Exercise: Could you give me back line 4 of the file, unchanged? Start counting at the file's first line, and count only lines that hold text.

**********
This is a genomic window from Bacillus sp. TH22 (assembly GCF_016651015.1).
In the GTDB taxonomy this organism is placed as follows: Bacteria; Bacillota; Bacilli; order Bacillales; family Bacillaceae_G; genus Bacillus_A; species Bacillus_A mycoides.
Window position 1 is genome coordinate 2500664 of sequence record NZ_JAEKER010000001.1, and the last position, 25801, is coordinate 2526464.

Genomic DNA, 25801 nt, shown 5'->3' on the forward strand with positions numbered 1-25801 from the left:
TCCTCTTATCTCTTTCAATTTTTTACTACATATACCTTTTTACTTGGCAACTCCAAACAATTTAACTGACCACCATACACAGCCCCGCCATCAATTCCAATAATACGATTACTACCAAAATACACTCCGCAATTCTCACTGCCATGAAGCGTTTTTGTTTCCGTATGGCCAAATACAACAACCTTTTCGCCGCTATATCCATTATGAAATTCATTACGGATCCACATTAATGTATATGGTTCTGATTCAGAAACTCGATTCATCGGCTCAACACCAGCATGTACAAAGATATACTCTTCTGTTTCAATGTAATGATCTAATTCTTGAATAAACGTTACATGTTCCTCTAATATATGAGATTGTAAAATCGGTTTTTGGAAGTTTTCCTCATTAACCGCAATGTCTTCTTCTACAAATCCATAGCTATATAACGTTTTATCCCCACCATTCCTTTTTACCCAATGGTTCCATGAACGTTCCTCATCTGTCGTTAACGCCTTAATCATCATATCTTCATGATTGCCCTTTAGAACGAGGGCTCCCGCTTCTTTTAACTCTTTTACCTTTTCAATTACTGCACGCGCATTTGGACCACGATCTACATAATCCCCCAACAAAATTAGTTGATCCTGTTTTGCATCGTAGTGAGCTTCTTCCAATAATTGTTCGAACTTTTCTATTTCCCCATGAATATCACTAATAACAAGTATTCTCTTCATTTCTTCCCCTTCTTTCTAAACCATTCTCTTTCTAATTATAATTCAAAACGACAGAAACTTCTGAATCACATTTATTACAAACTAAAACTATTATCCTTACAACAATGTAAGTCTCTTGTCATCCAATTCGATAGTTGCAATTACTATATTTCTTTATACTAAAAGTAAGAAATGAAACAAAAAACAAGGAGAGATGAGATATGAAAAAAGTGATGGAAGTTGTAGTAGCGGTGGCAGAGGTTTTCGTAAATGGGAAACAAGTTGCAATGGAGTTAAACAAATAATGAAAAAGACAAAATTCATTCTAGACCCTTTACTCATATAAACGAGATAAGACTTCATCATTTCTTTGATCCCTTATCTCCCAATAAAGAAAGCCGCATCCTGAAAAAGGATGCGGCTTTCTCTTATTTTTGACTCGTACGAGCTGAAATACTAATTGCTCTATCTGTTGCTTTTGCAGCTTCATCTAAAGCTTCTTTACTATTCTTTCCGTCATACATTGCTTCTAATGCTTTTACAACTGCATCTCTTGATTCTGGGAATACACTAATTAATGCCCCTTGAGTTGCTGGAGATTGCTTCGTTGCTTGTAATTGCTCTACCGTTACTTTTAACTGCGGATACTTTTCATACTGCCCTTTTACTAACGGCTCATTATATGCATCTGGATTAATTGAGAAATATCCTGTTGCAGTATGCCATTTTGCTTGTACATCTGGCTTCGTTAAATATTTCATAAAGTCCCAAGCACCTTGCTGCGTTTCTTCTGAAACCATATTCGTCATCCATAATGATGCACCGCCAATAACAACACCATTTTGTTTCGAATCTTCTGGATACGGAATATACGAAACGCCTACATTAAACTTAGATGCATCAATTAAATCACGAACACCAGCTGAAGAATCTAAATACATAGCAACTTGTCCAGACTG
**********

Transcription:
Genomic DNA, 25801 nt, shown 5'->3' on the forward strand with positions numbered 1-25801 from the left: